I don't like doing surveys online. Is there another way to provide feedback?

    We can provide you with a hard copy or alternative format version of the survey if: 

    • you are unable to access a computer, smartphone or tablet to complete the online survey;
    • you have a disability or use assistive technology which requires your survey in a certain font or format; or
    • you represent an interest group or peak body and would like to respond to the survey questions in an email submission.

    For assistance, please call the Project Team on (08) 7133 3277 or email at DIT.LocalGovernmentReform@sa.gov.au

    Should you require assistance in completing the survey, our team will also help you identify someone who can assist or can take you through the survey and submit your responses on your behalf over the phone.

    Has my previous feedback, provided as part of the 2019 Local Government Reform consultation, been considered?

    In 2019, more than 250 respondents provided over 720 ideas for Local Government Reform, with feedback published in the Local Government Reform Program 2019 - List of Ideas Generated from Public Consultation.

    The Minister for Local Government and the Office of Local Government regularly meet with community members, councils and other interested parties who share their ideas. 

    All feedback has been taken into consideration in the formulation of the current Local Government Participation and Elections Review Discussion Paper and survey questions.

    When will changes to legislation take effect?

    When this consultation is completed on 1 March 2024, Minister Brock will consider all of the feedback provided to determine what changes might need to be made to local government legislation. 

    Minister Brock intends to introduce a Bill into Parliament in mid-2024 so that Parliament can consider proposed legislative changes well before the next council elections in 2026.

    What is a Community Engagement Charter?

    Currently, the ways in which councils are required to engage with their communities are listed in the Local Government Act. However, the Act has been changed to replace the current 'one size fits all' requirements with a new Community Engagement Charter. This change will take place when the Charter is developed, which is why we are seeking your views now. 

    We've asked questions about a proposed Charter in the survey and encourage you to share your comments and ideas by completing the survey.

    Don't councils already livestream their meetings?

    Many councils choose to livestream their meetings to encourage participation, particularly, after the COVID-19 public health emergency. However, it is not required other councils may record their meetings and put the recording online, particularly if they do not have technology that supports livestreaming, or simply publish minutes online, as all councils are required to do.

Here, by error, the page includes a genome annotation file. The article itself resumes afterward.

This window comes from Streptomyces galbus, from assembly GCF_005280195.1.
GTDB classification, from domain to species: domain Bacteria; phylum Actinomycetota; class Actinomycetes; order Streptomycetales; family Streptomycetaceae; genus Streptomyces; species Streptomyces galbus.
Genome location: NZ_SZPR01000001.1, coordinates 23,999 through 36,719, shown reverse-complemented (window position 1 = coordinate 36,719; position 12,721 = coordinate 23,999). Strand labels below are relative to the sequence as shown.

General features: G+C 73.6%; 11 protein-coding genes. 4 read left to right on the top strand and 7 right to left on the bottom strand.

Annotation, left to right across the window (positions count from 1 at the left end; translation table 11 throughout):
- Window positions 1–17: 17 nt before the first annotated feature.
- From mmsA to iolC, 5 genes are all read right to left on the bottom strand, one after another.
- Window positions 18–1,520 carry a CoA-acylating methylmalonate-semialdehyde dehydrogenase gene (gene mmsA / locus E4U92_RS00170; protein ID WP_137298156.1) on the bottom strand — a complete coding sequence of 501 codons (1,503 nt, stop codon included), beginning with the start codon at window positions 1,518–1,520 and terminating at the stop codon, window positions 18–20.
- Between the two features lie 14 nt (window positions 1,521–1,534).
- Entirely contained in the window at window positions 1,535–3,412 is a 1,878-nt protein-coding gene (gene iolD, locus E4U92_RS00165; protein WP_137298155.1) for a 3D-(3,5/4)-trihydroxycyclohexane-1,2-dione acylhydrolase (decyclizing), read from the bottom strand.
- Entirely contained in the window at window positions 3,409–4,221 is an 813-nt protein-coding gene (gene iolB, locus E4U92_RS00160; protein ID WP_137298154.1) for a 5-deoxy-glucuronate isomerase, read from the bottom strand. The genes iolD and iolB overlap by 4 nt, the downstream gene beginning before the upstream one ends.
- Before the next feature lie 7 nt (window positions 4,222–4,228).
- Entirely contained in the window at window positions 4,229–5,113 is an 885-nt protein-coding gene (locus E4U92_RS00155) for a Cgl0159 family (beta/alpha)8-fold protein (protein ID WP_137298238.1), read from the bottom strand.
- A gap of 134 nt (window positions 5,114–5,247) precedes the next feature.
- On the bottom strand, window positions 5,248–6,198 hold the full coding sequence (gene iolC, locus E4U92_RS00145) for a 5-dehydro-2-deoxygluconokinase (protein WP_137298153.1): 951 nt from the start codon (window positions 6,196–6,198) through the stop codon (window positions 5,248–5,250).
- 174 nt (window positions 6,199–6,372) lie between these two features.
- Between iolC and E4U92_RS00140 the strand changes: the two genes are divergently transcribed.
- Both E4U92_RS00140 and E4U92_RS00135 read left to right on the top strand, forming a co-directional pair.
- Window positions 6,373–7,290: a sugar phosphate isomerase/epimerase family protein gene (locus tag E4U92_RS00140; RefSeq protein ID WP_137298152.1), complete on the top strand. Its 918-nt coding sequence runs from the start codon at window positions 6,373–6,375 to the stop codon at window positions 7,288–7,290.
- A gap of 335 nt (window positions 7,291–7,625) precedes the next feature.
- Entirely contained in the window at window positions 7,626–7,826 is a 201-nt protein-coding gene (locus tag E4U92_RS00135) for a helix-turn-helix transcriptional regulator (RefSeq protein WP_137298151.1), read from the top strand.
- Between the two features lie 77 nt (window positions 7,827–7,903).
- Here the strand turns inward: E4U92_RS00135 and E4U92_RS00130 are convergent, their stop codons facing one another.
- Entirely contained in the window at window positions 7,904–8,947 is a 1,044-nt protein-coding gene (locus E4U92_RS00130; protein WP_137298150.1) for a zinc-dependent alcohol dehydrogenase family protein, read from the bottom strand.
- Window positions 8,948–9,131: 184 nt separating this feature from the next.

Do you think there should be ongoing access to council meetings online – either to view or participate? You can share your ideas and feedback by completing the survey.

    What states have compulsory voting at local government elections?

    The only states that have voluntary voting are South Australia and Western Australia. For more information on this question, please read the Local Government Participation and Elections Review Discussion Paper, but here's a summary:

    • Queensland – voting is compulsory and done in person or via postal voting;
    • Victoria – voting is compulsory if the person is enrolled for state elections and done in person or via postal voting;
    • Tasmania – voting is compulsory if the person is enrolled for state elections and done via postal voting only; and
    • New South Wales – voting is compulsory if the person is a resident of the state and done in person only.

    Do you think you, or others, should vote in council elections? Do you have other ideas about how to conduct elections? Please complete the survey to provide your feedback.

    Why can’t we vote online?

    People often ask why they can't vote online for their council, particularly now that so many transactions, including government processes, are conducted online.

    However, Australia is not yet in a position to introduce any large-scale system of online voting without seriously compromising the integrity of our elections.

    For more information about what it will take for online voting to be introduced, please see the Local Government Participation and Elections Review Discussion Paper. 

    You can provide your ideas or feedback about voting methods in the survey.